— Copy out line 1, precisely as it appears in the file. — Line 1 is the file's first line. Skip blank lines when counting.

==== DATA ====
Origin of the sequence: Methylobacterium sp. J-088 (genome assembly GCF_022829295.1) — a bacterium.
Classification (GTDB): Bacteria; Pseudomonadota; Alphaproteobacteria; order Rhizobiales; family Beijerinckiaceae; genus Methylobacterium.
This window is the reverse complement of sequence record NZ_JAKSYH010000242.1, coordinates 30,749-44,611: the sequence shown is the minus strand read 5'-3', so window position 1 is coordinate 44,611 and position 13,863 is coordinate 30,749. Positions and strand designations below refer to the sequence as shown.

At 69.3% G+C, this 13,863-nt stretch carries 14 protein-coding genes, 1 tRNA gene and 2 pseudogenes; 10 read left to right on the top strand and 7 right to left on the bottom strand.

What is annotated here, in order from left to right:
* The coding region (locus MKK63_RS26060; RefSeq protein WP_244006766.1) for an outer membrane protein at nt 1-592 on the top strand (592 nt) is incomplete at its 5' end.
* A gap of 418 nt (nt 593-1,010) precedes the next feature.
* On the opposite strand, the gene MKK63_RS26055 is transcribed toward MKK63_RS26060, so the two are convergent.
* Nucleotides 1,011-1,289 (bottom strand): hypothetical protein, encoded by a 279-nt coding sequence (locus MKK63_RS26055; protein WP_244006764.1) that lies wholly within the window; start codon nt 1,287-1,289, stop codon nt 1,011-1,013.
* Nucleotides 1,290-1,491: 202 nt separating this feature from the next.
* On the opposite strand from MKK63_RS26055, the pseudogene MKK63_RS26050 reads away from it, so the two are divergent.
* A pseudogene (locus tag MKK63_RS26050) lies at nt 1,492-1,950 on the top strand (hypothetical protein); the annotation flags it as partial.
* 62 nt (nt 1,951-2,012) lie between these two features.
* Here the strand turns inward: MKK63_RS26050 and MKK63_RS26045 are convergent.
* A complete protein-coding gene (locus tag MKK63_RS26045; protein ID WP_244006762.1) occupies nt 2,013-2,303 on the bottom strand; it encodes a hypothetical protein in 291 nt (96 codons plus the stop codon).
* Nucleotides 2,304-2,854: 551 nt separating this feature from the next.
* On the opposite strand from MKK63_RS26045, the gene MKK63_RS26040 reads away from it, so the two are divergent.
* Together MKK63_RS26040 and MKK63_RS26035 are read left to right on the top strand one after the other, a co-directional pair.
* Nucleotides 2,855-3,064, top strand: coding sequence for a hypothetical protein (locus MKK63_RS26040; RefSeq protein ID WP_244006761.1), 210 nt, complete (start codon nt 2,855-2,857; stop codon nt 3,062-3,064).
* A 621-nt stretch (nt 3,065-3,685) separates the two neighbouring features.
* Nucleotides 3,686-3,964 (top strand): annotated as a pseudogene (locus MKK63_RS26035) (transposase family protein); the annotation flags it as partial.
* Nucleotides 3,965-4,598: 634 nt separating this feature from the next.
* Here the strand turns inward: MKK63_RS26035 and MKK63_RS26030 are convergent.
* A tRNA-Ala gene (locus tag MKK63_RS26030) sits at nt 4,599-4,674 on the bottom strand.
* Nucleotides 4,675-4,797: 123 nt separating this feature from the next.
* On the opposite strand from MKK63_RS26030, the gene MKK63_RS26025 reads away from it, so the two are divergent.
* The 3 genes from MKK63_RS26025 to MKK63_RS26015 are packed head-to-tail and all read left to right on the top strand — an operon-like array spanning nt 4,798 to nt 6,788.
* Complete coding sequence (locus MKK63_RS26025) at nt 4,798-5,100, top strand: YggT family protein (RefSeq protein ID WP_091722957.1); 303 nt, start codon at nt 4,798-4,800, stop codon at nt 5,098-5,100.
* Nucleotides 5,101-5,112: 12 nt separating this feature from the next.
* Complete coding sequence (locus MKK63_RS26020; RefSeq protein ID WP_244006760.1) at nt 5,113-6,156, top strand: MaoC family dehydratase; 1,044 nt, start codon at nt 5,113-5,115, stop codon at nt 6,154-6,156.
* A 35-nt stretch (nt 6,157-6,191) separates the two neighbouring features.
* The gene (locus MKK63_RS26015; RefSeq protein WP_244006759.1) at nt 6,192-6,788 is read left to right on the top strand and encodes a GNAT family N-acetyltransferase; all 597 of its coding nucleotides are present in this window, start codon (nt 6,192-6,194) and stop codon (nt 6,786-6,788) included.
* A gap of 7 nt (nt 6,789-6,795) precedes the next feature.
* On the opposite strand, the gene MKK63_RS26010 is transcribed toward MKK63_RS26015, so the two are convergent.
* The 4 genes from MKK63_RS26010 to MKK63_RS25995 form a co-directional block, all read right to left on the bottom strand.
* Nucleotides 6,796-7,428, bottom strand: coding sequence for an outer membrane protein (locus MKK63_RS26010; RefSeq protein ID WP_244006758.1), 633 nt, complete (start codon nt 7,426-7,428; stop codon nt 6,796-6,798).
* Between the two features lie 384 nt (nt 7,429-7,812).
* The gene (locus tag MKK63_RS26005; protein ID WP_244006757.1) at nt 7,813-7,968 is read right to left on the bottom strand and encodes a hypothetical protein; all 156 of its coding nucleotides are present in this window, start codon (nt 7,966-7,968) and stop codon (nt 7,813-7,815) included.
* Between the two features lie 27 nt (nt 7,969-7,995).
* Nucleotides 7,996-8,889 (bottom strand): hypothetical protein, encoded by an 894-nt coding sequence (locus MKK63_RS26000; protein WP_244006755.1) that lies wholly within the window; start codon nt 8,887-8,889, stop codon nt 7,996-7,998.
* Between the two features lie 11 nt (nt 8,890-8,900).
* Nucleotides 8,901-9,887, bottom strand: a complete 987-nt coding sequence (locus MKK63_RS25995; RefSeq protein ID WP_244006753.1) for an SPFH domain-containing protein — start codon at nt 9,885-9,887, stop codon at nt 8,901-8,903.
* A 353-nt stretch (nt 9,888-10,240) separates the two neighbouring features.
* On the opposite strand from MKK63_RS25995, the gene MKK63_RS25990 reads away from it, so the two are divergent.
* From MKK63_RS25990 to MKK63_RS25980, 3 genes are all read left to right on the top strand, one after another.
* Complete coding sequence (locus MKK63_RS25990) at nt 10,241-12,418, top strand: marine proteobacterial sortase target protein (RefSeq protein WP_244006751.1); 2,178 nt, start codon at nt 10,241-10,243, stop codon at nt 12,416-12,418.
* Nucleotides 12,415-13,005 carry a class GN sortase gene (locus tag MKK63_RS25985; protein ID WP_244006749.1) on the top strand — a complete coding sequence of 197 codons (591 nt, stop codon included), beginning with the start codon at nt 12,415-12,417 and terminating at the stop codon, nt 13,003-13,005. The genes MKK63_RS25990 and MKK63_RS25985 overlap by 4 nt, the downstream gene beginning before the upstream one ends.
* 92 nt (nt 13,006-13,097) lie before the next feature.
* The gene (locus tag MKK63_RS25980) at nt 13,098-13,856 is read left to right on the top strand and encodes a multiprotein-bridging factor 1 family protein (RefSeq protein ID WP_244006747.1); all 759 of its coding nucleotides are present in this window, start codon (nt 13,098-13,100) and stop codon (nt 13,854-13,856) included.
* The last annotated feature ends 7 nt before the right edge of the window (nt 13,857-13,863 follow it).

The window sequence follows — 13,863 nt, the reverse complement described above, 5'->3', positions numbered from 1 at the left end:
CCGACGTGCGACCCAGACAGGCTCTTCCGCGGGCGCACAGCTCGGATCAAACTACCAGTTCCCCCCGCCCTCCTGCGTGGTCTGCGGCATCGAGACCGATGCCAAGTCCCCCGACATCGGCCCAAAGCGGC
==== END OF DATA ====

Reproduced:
Origin of the sequence: Methylobacterium sp. J-088 (genome assembly GCF_022829295.1) — a bacterium.